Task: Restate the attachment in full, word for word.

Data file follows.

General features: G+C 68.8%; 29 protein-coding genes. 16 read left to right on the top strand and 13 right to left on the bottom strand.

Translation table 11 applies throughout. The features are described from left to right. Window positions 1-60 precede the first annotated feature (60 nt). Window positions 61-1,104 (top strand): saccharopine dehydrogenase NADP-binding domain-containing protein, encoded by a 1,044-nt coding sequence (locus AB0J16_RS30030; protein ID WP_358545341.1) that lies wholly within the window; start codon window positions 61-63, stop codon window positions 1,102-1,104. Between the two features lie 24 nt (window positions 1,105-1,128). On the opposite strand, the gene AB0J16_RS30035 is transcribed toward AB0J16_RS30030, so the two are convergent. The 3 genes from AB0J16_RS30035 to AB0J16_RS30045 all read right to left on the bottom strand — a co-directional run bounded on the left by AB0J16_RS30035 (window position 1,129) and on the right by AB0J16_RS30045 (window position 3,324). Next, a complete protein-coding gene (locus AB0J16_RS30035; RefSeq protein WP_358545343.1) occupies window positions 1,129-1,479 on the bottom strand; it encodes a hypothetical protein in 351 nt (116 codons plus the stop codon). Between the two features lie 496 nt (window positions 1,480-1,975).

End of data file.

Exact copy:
General features: G+C 68.8%; 29 protein-coding genes. 16 read left to right on the top strand and 13 right to left on the bottom strand.

Translation table 11 applies throughout. The features are described from left to right. Window positions 1-60 precede the first annotated feature (60 nt). Window positions 61-1,104 (top strand): saccharopine dehydrogenase NADP-binding domain-containing protein, encoded by a 1,044-nt coding sequence (locus AB0J16_RS30030; protein ID WP_358545341.1) that lies wholly within the window; start codon window positions 61-63, stop codon window positions 1,102-1,104. Between the two features lie 24 nt (window positions 1,105-1,128). On the opposite strand, the gene AB0J16_RS30035 is transcribed toward AB0J16_RS30030, so the two are convergent. The 3 genes from AB0J16_RS30035 to AB0J16_RS30045 all read right to left on the bottom strand — a co-directional run bounded on the left by AB0J16_RS30035 (window position 1,129) and on the right by AB0J16_RS30045 (window position 3,324). Next, a complete protein-coding gene (locus AB0J16_RS30035; RefSeq protein WP_358545343.1) occupies window positions 1,129-1,479 on the bottom strand; it encodes a hypothetical protein in 351 nt (116 codons plus the stop codon). Between the two features lie 496 nt (window positions 1,480-1,975).